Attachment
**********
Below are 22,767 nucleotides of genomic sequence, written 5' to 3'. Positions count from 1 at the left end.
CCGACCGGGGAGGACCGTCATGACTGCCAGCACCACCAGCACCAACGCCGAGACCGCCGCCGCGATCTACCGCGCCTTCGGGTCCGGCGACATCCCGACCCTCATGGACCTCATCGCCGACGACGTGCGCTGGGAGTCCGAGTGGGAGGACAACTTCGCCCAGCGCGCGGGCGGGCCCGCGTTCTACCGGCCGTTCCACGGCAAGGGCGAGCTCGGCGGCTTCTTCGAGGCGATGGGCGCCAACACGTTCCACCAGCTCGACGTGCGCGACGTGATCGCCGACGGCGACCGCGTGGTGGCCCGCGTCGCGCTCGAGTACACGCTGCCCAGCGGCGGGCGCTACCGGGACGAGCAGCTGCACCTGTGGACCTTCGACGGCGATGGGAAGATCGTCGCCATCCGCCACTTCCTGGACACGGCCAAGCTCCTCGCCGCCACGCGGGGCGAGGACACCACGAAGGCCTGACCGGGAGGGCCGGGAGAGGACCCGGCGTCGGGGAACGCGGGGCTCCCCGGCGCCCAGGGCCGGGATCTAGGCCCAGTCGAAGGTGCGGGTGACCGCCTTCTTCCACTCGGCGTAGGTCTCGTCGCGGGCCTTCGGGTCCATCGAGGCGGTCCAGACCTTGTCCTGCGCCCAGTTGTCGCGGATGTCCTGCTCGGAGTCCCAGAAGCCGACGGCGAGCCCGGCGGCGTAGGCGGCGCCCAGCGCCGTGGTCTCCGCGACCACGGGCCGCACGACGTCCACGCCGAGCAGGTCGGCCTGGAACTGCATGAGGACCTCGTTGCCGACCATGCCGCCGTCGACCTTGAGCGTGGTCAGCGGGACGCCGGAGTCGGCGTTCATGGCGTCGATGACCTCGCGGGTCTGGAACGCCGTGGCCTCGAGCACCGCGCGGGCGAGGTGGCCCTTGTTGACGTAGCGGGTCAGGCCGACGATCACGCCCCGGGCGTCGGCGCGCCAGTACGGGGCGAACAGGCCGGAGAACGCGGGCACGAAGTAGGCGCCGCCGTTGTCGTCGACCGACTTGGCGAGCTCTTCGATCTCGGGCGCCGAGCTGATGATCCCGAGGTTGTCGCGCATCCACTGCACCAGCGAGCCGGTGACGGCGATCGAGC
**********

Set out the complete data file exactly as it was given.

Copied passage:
Below are 22,767 nucleotides of genomic sequence, written 5' to 3'. Positions count from 1 at the left end.
CCGACCGGGGAGGACCGTCATGACTGCCAGCACCACCAGCACCAACGCCGAGACCGCCGCCGCGATCTACCGCGCCTTCGGGTCCGGCGACATCCCGACCCTCATGGACCTCATCGCCGACGACGTGCGCTGGGAGTCCGAGTGGGAGGACAACTTCGCCCAGCGCGCGGGCGGGCCCGCGTTCTACCGGCCGTTCCACGGCAAGGGCGAGCTCGGCGGCTTCTTCGAGGCGATGGGCGCCAACACGTTCCACCAGCTCGACGTGCGCGACGTGATCGCCGACGGCGACCGCGTGGTGGCCCGCGTCGCGCTCGAGTACACGCTGCCCAGCGGCGGGCGCTACCGGGACGAGCAGCTGCACCTGTGGACCTTCGACGGCGATGGGAAGATCGTCGCCATCCGCCACTTCCTGGACACGGCCAAGCTCCTCGCCGCCACGCGGGGCGAGGACACCACGAAGGCCTGACCGGGAGGGCCGGGAGAGGACCCGGCGTCGGGGAACGCGGGGCTCCCCGGCGCCCAGGGCCGGGATCTAGGCCCAGTCGAAGGTGCGGGTGACCGCCTTCTTCCACTCGGCGTAGGTCTCGTCGCGGGCCTTCGGGTCCATCGAGGCGGTCCAGACCTTGTCCTGCGCCCAGTTGTCGCGGATGTCCTGCTCGGAGTCCCAGAAGCCGACGGCGAGCCCGGCGGCGTAGGCGGCGCCCAGCGCCGTGGTCTCCGCGACCACGGGCCGCACGACGTCCACGCCGAGCAGGTCGGCCTGGAACTGCATGAGGACCTCGTTGCCGACCATGCCGCCGTCGACCTTGAGCGTGGTCAGCGGGACGCCGGAGTCGGCGTTCATGGCGTCGATGACCTCGCGGGTCTGGAACGCCGTGGCCTCGAGCACCGCGCGGGCGAGGTGGCCCTTGTTGACGTAGCGGGTCAGGCCGACGATCACGCCCCGGGCGTCGGCGCGCCAGTACGGGGCGAACAGGCCGGAGAACGCGGGCACGAAGTAGGCGCCGCCGTTGTCGTCGACCGACTTGGCGAGCTCTTCGATCTCGGGCGCCGAGCTGATGATCCCGAGGTTGTCGCGCATCCACTGCACCAGCGAGCCGGTGACGGCGATCGAGC